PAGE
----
So not only was last Friday the start of a week off of school for Semana Santa, it was also my Fighting Texas Aggie ring day! WHOOP. So right before Kyla and I left to catch our 4am bus to Morocco, I had a pretend ring ceremony and Kyla let me wear her ring for the day! Unless you currently go or went to A&M, I don’t expect you to understand my excitement.
Since our bus left so early in the morning, we didn’t sleep at all the night before so we could sleep on the bus the way there. The day pretty much consisted of our group sleeping the entire way to Morocco. We rode for a few hours through Spain, took a ferry through the straight of Gibraltar to Africa!!, and then continued the rest of the day until we got to Fes. The combo of not sleeping, plus the Tylenol PM and Dramamine, made us able to sleep just about the whole way there, even on incredibly uncomfortable picnic tables on the ferry. It was impressive. After about 14 hours of traveling, we arrived in Fes. Just in time to eat dinner and go to sleep.
The next morning we left for a day of shopping in the Medina. Our tour guide gave us some advice before we left for the day.
1. Don’t drink the water. Or brush your teeth with the water. Or eat any food from the markets that were most likely washed in the water. Just stay away from the water.
2. When you hear the word “Ballack”, move over because donkeys/mules are coming down the road and they WILL run you over.
3. Girls were supposed to wear our hair in ponytails and dress modestly, because we didn’t want to attract even more attention. I don’t think it really mattered, because wherever we went, we attracted attention. We were a big group of American girls (there were only like 5 boys on the trip), and we didn’t speak the language. But everyone was really nice about it, some old men even said to us, “Hello flower, you are welcome in this country”. How…welcoming.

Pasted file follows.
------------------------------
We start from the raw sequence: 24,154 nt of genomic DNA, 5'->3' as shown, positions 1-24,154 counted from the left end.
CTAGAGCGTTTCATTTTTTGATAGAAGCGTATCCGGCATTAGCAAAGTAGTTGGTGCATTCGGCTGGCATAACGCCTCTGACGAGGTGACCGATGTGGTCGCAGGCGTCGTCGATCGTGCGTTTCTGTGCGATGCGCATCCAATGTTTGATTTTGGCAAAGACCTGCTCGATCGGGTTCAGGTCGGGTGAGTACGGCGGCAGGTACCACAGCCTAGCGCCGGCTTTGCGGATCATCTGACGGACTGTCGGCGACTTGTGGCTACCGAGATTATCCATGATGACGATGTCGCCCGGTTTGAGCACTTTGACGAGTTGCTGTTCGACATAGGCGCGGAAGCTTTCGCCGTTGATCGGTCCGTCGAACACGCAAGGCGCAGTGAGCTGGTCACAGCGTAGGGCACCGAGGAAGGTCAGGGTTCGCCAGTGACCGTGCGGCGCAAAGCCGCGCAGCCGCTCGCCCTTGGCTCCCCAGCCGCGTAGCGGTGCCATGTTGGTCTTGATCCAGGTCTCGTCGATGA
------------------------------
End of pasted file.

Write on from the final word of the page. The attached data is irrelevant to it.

There were so many cool things to see in the Medina. Some highlights include a cart of goat heads, a hanging camel head, and tons of freshly killed animals ready to be bought and taken home to cooked for dinner. Basically this place smelled great.
Beside the smell, the Medina had some great shopping! The best place was at a local apothecary where our whole group took over the store and the owner gave us samples of everything! Moroccan oil, perfumes, natural makeup, spices, you name it, and they had it. In the apothecary was the first of many times we were treated to Moroccan mint tea, which our tour guides called Moroccan whiskey, because everybody loved it so much. My favorite thing was this remedy to clear your sinuses, which was some ground up powder wrapped in fabric that you would inhale. They would come around and plug one side of your nose and you would inhale the substance on the other side. I realize as I’m writing this that it sounds super sketchy, but I promise it wasn’t. It was just really funny to see everyone’s reaction. I’m really glad I don’t have a picture of my face, because it was NOT cute. I started coughing and tears started flowing, basically like this picture of Kyla.
After the apothecary, we stopped by the tannery to see how leather is dyed. It was really cool to see, but smelled awful. Luckily, they gave us fresh mint to smell so it wasn’t too bad.
After the Medina, we went to a very old giant house where they now sell Moroccan rugs. I had heard that it was very popular to buy rugs from here, and that lots of ISA students came back with African rugs, but I never thought I would get one. I was wrong. It all happened very fast, I saw one I liked, Kyla helped bargain, and now I have a really great souvenir!
We ended the night with some Moroccan entertainment at a nearby hotel. There was music, dancing, belly dancing, and a lady that ate fire, what more could you want?
Part 2 is coming soon! It’s all about the Sahara, and there is even a video!